The National Western Stock Show is more than meets the eye.

It’s an economic driver for Denver, placing about $120 million over the 16-day event across several local industries.

It’s also a 501c(3) charitable organization that provides almost $500,000 each year in scholarships to college and graduate-level students agricultural science, business and rural medicine.

In a collaboration with the Stock Show, the City and County of Denver and the Colorado State University System, the National Western Center will offer a place for educational endeavors. Construction begins after the 117th National Western Stock show ends next month. 

Most importantly, it’s become a can't-miss tradition for many since 1906.

This year will mark the second year return after the cancellation due to the pandemic in 2021.

To start off the stock show season, Dr. Temple Grandin from Colorado State University will lead the Kick-Off Parade as grand marshal Jan. 5. Grandin is famous for her work in agricultural science, specifically concerning animal welfare and intuitive practices. 

While about 600,000 people attended the stock show last year, Stock Show President and CEO Paul Andrews said that was an “average” number they expect to beat this year. He estimated 2023 attendance to be about 700,000 based on the advanced ticket sales as of Thursday and the livestock entries. There will be about 15,000 head of livestock covering 30 different species.

“It’s part of Colorado, it’s part of the tradition if you live here,” Andrews said. “And we’re finding that many more states around us are embracing it as part of their tradition too because we are the Super Bowl of livestock shows.”


Outside groundskeeper Jack Havird clears snow from the sidewalks from the National Western Complex Expo Hall this past Friday in Denver.

While many attend for the rodeo, or to get a glimpse at livestock in the petting zoos, there is also a significant amount of business conducted at the stock show. Livestock producers are showing their animals, likely leading to investments for those who reach the top of the rankings this year. Andrews said there are millions of transaction dollars in the stock yards this year, like there are every year.

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“This is the place where America buys and sells their animals and repopulates their herds so the food chain can remain healthy,” Andrews said. “So the business side of this, especially on the cattle side, is really a big deal.”

And on the topic of stock yards, National Western is the only show in the world that provides power to every pen (six outlets, to be exact) and has tempered water (both hot and cold), according to Andrew. Having hot and cold water is important because livestock at these events are the best of the best, and owners want to ensure they are shown in the finest state possible.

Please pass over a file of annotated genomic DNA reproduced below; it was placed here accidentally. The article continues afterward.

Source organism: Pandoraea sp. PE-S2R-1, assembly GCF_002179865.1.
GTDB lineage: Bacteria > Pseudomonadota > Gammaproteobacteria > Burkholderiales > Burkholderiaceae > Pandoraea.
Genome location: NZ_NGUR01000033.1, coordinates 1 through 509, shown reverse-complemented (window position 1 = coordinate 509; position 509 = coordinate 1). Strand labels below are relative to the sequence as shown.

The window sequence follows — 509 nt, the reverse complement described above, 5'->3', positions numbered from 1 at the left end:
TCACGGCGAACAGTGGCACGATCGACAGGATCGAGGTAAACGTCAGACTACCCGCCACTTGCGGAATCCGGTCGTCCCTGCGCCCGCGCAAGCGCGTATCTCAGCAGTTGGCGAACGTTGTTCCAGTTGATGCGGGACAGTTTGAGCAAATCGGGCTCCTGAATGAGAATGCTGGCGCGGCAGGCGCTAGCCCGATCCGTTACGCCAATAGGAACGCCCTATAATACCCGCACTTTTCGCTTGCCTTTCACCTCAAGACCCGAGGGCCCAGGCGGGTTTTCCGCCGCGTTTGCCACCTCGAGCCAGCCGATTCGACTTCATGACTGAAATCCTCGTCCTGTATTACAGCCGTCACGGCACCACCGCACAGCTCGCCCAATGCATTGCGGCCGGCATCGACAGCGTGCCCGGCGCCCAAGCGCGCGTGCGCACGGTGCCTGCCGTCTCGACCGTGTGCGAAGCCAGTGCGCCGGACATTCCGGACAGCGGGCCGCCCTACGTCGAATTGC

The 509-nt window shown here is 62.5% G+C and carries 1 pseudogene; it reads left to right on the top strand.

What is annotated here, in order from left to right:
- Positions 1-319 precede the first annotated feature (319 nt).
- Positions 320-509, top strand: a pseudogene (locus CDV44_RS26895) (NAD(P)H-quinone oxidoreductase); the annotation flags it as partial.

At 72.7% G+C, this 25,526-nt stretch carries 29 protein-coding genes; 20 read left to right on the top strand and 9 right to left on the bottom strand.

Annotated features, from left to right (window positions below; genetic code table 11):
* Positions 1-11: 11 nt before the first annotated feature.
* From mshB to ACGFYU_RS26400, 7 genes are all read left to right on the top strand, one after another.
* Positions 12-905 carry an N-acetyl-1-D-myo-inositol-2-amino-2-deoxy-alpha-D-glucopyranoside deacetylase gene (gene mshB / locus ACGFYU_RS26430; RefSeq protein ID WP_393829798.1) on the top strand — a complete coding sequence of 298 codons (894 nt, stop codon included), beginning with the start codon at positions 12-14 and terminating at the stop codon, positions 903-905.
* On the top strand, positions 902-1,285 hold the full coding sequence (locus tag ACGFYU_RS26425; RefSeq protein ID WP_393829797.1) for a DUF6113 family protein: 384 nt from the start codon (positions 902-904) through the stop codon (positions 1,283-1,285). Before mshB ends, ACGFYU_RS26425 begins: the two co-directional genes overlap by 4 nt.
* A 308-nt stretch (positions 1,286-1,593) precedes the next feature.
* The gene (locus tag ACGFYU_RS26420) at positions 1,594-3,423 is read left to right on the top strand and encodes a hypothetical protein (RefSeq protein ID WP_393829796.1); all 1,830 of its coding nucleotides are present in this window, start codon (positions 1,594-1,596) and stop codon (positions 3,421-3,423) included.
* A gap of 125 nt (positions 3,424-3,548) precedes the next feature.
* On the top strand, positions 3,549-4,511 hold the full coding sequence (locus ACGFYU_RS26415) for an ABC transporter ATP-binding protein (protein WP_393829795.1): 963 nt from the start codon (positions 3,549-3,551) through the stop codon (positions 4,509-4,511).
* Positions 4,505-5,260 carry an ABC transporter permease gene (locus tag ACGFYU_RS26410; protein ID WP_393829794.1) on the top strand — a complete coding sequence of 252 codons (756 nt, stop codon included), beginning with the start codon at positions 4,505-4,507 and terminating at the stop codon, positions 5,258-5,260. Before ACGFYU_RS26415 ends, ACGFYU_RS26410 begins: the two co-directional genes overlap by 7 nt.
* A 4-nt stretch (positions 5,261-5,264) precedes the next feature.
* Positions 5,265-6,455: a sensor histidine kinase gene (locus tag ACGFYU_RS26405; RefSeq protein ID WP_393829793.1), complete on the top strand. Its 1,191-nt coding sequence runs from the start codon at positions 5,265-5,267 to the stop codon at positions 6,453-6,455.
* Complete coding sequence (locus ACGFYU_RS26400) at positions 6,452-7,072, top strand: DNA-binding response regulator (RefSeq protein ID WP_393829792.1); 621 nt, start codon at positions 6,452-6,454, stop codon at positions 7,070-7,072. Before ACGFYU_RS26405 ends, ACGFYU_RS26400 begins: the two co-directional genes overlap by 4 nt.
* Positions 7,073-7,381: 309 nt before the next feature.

“It’s all about animal care and use at the National Western Stock Show and we’re the leader in that frankly,” Andrews said.

There will be 300 retail vendors this year, which is the maximum amount of slots that the Stock Show can support. Vendor booth spaces have been maxed out to capacity for nearly 20 years, according to Andrews.

Recently, board of directors selected Denver Metro Chamber of Commerce CEO J.J. Ament to join the board of the The Western Stock Show Association. Ament is a fifth-generation Colorado native who was born and raised on his family’s farm and cattle ranch in north east Colorado. 

“[The stock show] reminds people that Colorado, while we’ve grown in so many ways and we're considered an aerospace state, and a high tech state, and a financial services hub — but livestock and agriculture are still critical parts of Colorado’s economy,” Ament said. “Four of our top 10 global exports are agricultural products and livestock specifically.”

National Western offers an opportunity for investments into the upcoming generation of this industry in the state, Ament said.

“I think it has very much the potential to be a global center for food and water quality and animal and livestock industry for another generation because of the investments that are being made today,” Ament said. “It’s a pretty exciting time to come aboard… it is really an honor to be invited to be a part of the board of directors.”

Notably, CSU’s Spur campus in downtown — an agricultural research and learning center focused on engaging K-12 students, families and visitors — will open its newest building “Hydro” this January. This building will serve as a water quality lab, according to previous reporting. 

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